THE NEW ZEALAND MARITIME RECORD
|The Paddle Steamer Antrim of 1868
Length: 82 feet.
Beam: 16.1 feet.
Depth: 7.3 feet.
Draught: 2 feet, 9 inches.
Displacement: 56.96 gross tons; 35.68 net tons.
Construction: Timber; 2½ inch Red Beech carvel planking in hull the below the waterline.
Propulsion: Compound engines with inclined cylinders driving direct to wooden-blade paddle-wheels were built by Kincaid and McQueen of Dunedin. Two cylinders, but dimensions unknown; slide valves Stephensons valve motion.
Service speed: 8 knots.
The funnel was originally fitted with a balloon-type spark arrester.
1868 October 28 The Antrim was built by J. W. Robertson and Company at their sawmill at Greenstone on the shore of Lake Wakatipu from March 1868 and launched on October the 28th.
Detail from the 1882 painting by J. Gibb showing the Antrim at the sawmill where she was built.
1869 January 1 Her first trip under steam.
Two stern views
1885 The wood-fired locomotive type boiler was replaced by a coal-fired boiler.
1891 Engines altered to simple type by inserting a sleeve in the low-pressure cylinder.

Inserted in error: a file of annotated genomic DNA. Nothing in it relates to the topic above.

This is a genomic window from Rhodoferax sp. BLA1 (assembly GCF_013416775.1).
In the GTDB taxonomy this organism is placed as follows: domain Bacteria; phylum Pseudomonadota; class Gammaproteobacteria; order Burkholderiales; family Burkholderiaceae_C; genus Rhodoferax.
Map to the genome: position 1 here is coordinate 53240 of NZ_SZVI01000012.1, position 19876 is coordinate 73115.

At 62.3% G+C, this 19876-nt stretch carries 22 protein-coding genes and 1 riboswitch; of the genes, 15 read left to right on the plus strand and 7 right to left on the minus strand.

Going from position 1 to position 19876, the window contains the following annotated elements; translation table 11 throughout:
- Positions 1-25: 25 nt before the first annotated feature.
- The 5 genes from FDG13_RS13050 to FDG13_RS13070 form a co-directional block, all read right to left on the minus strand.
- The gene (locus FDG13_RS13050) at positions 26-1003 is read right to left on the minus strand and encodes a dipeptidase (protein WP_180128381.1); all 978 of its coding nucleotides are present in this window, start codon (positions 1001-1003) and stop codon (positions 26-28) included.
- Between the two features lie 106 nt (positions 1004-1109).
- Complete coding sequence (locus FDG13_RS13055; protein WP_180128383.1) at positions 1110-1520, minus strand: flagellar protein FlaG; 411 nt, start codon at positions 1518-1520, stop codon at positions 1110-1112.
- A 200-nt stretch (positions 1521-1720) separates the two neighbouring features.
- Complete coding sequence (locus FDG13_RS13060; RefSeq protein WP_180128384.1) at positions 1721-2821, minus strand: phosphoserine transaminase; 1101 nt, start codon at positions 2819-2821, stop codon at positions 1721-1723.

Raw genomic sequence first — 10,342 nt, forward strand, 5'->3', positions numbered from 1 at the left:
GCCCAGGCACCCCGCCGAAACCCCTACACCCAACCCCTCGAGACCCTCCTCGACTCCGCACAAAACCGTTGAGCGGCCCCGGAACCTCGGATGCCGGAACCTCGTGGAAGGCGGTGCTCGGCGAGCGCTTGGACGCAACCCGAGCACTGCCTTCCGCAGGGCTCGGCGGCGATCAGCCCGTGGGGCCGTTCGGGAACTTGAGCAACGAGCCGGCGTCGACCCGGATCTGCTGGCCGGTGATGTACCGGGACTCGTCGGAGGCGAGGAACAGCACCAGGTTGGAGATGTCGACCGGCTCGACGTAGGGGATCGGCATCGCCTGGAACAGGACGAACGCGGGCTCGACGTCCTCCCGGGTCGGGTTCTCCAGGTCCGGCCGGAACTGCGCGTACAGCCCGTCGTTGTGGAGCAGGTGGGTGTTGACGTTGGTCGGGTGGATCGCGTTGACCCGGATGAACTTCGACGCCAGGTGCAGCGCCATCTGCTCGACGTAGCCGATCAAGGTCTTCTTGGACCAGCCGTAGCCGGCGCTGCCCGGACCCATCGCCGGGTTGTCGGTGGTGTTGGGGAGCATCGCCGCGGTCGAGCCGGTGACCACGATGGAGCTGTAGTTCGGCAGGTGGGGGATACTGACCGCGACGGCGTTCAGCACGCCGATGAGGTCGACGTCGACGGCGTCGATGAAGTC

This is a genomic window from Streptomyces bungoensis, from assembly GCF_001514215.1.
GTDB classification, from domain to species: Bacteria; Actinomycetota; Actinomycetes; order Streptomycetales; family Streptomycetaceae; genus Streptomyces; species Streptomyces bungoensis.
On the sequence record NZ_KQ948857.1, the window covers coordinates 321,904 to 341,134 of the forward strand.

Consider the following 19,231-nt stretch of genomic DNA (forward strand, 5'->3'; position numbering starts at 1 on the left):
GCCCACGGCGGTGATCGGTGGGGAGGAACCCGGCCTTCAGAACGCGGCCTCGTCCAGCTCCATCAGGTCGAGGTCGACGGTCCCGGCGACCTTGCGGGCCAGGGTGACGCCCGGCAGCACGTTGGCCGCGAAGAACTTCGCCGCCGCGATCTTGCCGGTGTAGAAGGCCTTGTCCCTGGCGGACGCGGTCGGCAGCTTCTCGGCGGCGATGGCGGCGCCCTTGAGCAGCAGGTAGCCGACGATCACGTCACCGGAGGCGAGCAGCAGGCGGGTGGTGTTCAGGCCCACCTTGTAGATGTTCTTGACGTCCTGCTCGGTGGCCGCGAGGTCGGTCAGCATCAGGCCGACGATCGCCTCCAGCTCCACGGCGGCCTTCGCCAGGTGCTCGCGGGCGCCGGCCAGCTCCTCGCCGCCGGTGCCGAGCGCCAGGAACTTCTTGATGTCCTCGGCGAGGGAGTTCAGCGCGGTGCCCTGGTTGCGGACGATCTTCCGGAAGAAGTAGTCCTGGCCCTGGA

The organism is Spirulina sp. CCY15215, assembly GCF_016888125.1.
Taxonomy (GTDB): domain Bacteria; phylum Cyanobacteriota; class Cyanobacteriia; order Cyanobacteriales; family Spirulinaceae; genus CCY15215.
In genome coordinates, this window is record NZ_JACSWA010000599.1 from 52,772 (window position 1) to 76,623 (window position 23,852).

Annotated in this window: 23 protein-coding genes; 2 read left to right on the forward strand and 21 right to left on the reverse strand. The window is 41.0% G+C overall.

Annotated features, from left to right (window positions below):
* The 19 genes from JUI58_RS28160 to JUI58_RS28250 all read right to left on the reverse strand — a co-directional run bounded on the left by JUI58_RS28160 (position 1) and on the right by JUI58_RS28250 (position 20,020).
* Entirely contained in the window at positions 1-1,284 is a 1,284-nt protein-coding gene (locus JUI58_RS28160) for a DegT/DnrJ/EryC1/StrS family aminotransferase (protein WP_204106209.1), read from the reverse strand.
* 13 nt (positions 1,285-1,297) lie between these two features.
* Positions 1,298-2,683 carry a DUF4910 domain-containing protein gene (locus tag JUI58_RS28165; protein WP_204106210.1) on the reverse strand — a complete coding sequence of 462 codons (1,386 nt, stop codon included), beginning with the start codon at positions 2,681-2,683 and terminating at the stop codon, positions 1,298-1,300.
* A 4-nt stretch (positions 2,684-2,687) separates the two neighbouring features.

1894 Fitted with a new locomotive type boiler, it was built by Morgan Cable and Company 0 Port Chalmers, with a working pressure of 110 lb. per square inch.
1905 She was laid up from 1905.
1920 Dismantled from 1920, her boiler and engine are still in use on the Earnslaw's slipway.
Other Lake Wakatipu Steamers
Above: moored at Queenstown are the Railways Department's Lake steamers Antrim of 1868 and on the right, the 108 ton Mountaineer of 1879. Although neither has survived, the Antrim's steam engine and boiler are still in use at the Kinloch slipway and are used to haul the Earnslaw out for her bi-annual survey.
Meyer, R. J.
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